13. Cook County based businesses are opening offices in small Illinois towns to obtain very low sales tax rates at the county & city level.  This is legal apparently as long as they have an address there.  This is estimated to cost public transportation alone over $260 million a year in lost revenues.  I could not find anything that showed what the statewide affect is.

14.While Illinois passed the Illinois Religious Freedom Protection and Civil Union Act, which provide LGBT’s with broad protection & rights, it did not allow these people to file joint tax returns, & blamed the federal Defense of Marriage Act (DOMA) as their excuse.  Is this right?  I realize that this is not a small business issue, but I found it an shining example of our state governments way of doing business. On the surface they make it sound great, but the details don’t match the spirit of it.

Here are two of my own ideas for the elimination of other unfair tax spending, that I feel should be collected by the state, & would result is large tax spending decreases:

1.  Foreign workers that work in the State of Illinois virtually (think India Call Centers & IT Outsourcers), but live in their own country, are swiping up jobs in this state, & across the country, at unprecedented rates.  Even though they are not physically here, they cost the economy & the government of Illinois enormous sums by avoiding taxation, & heaping unemployment responsibilities onto the small businesses who have to pay SUTA.  These foreign workers are working in Illinois, for Illinois companies, even though they are not physically here.  How do we start taxing these businesses, for hiring these workers that are removing our jobs from the state?  Are we giving tax advantages to companies that engage in these practices, & could we penalize them for doing so by pairing all their tax incentives with job creation criteria that equals their outsourcing activities.  Also, can this strategy be used to level the playing field of Illinois businesses that don’t have the sophistication to maintain a business relationship on the other side of the planet, & can it do the same for residents whose jobs have been sent overseas by large corporations?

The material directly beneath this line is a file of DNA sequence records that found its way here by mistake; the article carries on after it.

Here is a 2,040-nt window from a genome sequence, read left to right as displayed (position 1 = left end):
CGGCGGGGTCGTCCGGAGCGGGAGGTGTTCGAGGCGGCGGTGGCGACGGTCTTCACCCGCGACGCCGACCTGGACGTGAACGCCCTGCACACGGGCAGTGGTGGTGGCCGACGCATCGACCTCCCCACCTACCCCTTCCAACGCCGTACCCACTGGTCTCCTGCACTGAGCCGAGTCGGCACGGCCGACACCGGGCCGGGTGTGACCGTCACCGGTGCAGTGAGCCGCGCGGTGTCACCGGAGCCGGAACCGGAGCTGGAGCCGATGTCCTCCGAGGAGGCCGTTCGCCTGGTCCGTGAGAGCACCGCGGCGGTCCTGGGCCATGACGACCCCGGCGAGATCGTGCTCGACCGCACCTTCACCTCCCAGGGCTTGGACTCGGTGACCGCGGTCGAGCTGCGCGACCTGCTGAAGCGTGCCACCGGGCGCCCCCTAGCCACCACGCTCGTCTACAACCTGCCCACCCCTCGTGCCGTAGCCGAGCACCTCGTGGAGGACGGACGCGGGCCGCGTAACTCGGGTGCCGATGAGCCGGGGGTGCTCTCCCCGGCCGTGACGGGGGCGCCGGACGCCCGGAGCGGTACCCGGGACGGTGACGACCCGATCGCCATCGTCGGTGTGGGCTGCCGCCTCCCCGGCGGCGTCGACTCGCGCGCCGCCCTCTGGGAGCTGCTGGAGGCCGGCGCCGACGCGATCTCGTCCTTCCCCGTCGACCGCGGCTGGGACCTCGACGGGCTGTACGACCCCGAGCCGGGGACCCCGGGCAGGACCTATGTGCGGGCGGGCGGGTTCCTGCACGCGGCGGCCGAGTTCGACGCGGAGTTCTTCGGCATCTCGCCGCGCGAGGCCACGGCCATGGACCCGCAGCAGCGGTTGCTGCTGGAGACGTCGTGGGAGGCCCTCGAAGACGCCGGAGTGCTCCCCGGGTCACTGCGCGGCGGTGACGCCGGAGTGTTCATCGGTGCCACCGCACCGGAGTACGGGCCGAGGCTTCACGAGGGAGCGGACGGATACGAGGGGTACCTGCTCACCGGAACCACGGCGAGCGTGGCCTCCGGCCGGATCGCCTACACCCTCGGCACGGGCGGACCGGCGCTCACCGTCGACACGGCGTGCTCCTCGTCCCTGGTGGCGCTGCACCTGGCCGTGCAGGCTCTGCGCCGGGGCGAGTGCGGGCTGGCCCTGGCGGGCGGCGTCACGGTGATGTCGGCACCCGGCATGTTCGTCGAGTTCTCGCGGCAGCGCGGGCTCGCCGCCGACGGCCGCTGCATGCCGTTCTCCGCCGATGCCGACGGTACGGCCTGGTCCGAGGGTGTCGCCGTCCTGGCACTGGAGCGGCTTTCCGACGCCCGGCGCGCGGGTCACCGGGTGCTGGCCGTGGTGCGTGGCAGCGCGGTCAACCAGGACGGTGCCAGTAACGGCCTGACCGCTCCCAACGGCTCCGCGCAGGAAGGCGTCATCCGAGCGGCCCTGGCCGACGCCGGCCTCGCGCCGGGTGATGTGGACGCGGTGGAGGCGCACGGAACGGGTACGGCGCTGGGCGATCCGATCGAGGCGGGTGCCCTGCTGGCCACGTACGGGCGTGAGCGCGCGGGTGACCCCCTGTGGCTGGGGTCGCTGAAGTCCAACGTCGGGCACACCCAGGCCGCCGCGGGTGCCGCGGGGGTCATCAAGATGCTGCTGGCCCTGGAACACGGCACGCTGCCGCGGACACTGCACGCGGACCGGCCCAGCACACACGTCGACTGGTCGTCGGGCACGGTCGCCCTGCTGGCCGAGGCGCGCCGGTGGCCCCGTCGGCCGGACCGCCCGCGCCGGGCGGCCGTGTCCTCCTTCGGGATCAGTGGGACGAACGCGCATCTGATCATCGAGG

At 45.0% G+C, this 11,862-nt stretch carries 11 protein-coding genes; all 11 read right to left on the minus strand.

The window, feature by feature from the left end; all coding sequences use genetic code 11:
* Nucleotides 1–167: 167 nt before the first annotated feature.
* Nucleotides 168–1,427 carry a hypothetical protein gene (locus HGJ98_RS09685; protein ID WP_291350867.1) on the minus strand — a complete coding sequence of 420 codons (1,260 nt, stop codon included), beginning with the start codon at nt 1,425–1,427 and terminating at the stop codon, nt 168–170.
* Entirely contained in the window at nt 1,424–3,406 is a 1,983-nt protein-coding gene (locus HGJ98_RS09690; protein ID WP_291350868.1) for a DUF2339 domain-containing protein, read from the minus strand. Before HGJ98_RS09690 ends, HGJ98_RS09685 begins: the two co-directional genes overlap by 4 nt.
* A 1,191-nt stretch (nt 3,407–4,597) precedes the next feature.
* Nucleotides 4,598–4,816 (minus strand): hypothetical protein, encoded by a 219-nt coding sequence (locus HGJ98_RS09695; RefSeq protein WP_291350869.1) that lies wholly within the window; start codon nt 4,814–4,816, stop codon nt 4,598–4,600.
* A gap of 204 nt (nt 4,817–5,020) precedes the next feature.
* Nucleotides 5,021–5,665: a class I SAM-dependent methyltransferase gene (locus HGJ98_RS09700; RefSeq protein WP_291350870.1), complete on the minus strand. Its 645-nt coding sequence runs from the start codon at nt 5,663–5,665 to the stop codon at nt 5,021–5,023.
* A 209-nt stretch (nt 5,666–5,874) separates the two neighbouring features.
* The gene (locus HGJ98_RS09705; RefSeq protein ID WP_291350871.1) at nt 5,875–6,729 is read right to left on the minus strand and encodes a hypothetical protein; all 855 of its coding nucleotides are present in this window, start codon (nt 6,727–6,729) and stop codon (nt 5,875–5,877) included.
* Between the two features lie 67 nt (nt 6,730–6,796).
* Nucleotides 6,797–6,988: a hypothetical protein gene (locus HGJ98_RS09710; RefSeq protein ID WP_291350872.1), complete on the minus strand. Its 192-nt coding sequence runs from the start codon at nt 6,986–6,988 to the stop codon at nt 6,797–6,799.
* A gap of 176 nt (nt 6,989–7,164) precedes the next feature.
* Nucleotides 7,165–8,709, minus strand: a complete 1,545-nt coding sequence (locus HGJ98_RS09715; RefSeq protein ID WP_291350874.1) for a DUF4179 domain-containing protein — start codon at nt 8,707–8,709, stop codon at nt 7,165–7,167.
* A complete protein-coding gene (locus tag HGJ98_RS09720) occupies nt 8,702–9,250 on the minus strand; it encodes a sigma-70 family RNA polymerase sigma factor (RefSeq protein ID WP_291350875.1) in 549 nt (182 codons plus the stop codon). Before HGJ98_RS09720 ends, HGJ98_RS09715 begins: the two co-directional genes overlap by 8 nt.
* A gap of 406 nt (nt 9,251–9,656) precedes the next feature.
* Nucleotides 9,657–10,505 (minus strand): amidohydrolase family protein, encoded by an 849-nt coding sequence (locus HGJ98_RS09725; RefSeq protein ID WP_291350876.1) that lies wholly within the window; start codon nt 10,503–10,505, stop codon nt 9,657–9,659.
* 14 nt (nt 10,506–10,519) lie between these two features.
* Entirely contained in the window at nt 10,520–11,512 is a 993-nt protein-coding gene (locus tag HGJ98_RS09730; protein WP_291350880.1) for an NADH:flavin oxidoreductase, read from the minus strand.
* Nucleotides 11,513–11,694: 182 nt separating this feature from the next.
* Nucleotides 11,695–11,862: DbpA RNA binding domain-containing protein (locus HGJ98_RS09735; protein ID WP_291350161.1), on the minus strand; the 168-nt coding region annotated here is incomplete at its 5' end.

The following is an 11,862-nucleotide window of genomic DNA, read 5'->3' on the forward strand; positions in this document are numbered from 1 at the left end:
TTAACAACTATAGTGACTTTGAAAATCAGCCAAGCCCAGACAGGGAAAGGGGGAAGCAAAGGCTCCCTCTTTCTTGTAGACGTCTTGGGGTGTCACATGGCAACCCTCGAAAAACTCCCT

2.  At the federal & state level, corporations are allowed to offshore profits to avoid taxation.  The federal government is considering a “Tax Holiday” for these companies that would enable them to bring all those profits back onshore for a 5% tax rate, which is something like a 75%+ break on what they owe.  This also occurred in 2004, & appears to be an established practice.  I suggest that the state charge the full rate, interest & penalties to all businesses that are here, & who off-shored these profits.

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2 Comments

  1. Jeff Mills August 17, 2011 at 9:57 am  / 

    What you say about outsourcing is funny in a cynical sense. I am a born US citizen but reside in Thailand. I worked for a while in India on a contract from a British firm. I owed no tax to the Indian, British or Thai governments yet the good old USA says I owe them.

    When US Corporations and the Rich US Stealth investors are made to pay their dues I will gladly step up and pay what the people think I owe. Until then? Nothing from me.